My sister was diagnosed with paranoid schizophrenia when she was 35. She has been on/off medication since. Her last med was Abilify which she stopped taking 6 years ago. Lately her symptoms are getting worse than usual. She has denied her illness and refuses to take any meds. Her paranoia has focused lately on her bedroom and car. She believes that when she is asleep that someone enters her locked bedroom rearranging items or going through her purse. This escalated today with accusations that someone touched or molested her while she slept. She and I live in separate bedrooms in my 3 bedroom, 3 level townhouse. She also thinks someone is driving her car when she’s asleep. I’ve always giving her “space” and tried to reassure her she is safe. She previously lived in New York and suffered abuse once when she had a psychotic break and was missing for some time. She was hospitalized multiple times after that. Since moving in with me she’s been very active in the community. Now her paranoia seems to run rampant every day. Any suggestions on how to persuade her to get treatment? She had threatened to hit me on two occasions for an accusation of going into her room and moving her stuff (which I don’t). The one time that she hit me I called the police and they provided information for a crisis team if it happened again. We are both in our mid-60s.
I’m sorry for you and your sister, I also relate
My sister is also paranoid schizophrenic and late onset age 35, 7 years ago.
She lives with our mum
Being your sisters carer must be unbelievably tough
I can’t ever, I have schizophrenia too, as did our middle sister,
I’ve always had to keep a distance, because of my illness
I hear you that you are in a different situation.
I have no clue how to get help for my sister
Is your sister non compliant?
To what extent currently?
My sister is anti psychiatry and anti doctors friends, peers, us.
Is it possible to say to her gently at some point
“don’t you think maybe you could speak to a doctor because something isn’t right and maybe they can help”
That is what my friends said one time I went in to hospital
I have no idea if it is more difficult than gentle concern at the right time
Hi. Thanks for your feedback. Despite her prior diagnosis and previously taking medication, she thinks today that she no longer has schizophrenia. I have tried talking with her before but will certainly try the approach you noted that worked for you. Wishing the best for you and your sisters as well. Thanks for sharing your experience.
What we know is rational is not at all rational to someone who has anosognosia and is not being treated for the illness. So trying “to convince” someone of our rational ideas is probably pointless. It requires other kinds of communication. There are lots of posts on this site about it…NAMI has support groups and especially helpful is an 8-week free NAMI class called Family to Family. If there is not one in your area there are others all around the country who are meeting via Zoom right now. https://nami.org/Support-Education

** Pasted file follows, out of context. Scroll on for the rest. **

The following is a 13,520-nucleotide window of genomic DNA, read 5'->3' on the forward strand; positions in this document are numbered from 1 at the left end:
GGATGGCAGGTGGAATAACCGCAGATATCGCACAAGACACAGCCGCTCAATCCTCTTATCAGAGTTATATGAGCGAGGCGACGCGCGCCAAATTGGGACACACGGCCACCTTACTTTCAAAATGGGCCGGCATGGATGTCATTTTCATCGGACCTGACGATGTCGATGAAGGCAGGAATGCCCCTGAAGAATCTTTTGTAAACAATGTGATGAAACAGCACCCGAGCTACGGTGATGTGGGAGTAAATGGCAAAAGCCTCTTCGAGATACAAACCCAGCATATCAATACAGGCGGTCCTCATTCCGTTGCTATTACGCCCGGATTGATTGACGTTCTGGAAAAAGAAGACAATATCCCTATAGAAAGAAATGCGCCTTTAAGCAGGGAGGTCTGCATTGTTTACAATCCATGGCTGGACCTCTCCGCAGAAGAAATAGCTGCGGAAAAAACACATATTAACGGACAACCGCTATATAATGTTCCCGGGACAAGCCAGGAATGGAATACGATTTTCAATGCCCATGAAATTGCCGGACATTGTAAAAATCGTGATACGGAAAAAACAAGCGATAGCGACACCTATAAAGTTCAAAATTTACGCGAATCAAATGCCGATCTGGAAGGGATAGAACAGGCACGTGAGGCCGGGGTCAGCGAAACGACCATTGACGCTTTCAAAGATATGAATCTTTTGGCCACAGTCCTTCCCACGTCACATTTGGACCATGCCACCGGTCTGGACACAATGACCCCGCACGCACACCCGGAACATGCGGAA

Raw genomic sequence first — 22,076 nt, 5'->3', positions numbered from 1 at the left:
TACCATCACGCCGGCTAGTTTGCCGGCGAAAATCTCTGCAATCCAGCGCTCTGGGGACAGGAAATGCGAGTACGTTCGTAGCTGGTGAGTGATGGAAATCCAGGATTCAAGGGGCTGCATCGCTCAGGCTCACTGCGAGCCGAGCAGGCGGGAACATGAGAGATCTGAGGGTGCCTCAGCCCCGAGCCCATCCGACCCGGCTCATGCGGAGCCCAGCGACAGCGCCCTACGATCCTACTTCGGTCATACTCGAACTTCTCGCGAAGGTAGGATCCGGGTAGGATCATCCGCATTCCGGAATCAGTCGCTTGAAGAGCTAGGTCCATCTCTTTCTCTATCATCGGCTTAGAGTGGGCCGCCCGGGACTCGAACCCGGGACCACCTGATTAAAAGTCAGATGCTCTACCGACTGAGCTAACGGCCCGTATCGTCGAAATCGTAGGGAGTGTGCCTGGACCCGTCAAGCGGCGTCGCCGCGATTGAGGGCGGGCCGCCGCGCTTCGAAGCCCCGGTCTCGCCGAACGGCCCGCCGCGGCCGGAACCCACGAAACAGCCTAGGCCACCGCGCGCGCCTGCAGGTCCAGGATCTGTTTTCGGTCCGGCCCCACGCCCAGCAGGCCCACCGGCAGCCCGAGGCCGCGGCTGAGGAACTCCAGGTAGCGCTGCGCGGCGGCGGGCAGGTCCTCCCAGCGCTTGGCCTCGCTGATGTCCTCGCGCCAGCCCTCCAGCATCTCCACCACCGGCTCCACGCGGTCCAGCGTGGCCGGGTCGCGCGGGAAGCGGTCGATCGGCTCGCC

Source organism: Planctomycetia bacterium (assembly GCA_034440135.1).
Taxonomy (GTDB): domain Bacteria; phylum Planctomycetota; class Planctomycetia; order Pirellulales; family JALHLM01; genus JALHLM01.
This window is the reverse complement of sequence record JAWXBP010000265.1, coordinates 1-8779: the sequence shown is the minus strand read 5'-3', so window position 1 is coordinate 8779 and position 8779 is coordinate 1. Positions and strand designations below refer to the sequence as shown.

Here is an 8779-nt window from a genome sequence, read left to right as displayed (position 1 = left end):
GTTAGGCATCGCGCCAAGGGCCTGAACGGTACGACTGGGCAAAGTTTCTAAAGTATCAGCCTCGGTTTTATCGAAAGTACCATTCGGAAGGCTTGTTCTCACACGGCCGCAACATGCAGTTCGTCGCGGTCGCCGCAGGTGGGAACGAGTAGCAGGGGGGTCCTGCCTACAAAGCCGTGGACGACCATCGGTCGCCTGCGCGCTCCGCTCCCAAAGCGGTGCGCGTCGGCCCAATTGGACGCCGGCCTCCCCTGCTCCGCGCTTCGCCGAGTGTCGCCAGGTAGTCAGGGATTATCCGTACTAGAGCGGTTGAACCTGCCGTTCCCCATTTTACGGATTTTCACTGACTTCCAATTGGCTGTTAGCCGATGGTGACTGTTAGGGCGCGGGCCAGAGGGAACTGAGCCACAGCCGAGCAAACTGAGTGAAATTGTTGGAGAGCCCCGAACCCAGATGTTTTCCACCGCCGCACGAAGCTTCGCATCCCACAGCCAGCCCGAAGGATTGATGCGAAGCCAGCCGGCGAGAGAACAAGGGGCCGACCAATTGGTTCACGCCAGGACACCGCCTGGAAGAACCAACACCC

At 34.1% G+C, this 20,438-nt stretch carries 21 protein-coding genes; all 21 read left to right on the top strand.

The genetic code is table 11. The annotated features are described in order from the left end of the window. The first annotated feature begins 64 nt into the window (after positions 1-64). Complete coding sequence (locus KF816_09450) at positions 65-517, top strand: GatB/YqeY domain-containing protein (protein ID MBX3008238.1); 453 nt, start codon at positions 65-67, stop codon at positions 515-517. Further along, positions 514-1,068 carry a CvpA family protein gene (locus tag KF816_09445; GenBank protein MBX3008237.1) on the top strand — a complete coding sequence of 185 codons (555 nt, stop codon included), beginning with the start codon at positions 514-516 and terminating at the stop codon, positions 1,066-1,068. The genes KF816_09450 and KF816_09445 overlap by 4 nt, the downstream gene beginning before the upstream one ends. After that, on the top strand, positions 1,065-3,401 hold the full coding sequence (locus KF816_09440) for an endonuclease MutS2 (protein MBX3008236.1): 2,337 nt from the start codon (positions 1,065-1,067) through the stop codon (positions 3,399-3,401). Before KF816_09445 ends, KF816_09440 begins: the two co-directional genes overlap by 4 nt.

And the book “I Am Not Sick; I Don’t Need Help” is a must-read. This is how I helped my son move from non-med compliance to getting the help he needed and being med-compliant. It is not easy but it can be done.
@hope4us and @GSSP are giving good advice, although I don’t know about a gun (I won’t keep one in my home although I was an excellent shot in the Air Force decades ago), as security measures and education can help a lot. If your sister had a way to bar access to her room when she was inside, and kept her car keys and purse in the barred room, maybe that would help her (and you) feel safer. The Family-to-Family class by NAMI was great for me in many ways. A person with anosognosia is likely to never develop enough insight to feel they are ill, as in a high percentage of cases, the mentally ill can’t see their own delusions and hallucinations are not real. ONLY forced treatment ordered by a judge, and forced hospitalization saved my daughter, which saved me too. Do not be afraid to use the police, the courts, or a crisis team if needed. A threat from your sister is worth taking seriously with action on your part. Even if “she doesn’t mean it”, it can be the path to medication. I never, ever used to advocate for forced medicine before sz hit my daughter. Now, I totally see that it sometimes is the best or only solution.
Thanks for all the information!
Thanks for the advice. She utilizes methods to bar access to her room but now believes it’s being accessed in a different method than through the door/windows. I did call the police when she hit me and they provided information and a card with a mental health crisis team. Unfortunately, I believe at this stage it may require forcing her into treatment. Gentle suggestions so far are not working. Thank you for sharing you’re experiences. This illness is so isolating for both the afflicted and supporting family member(s).
@Tamer343 I e come to learn I don’t think it matters about them accepting the illness. It’s better to focus on getting them on medicine no matter what it takes. Can you suggest she see the doctor about stress and get meds to help her sleep? Any other ideas to take meds but don’t mention mental illness. Or get a prescription and put it in her food.
Yes @Tamer343, this illness IS very isolating to both the ill person and their family. It is a tough road to navigate getting help.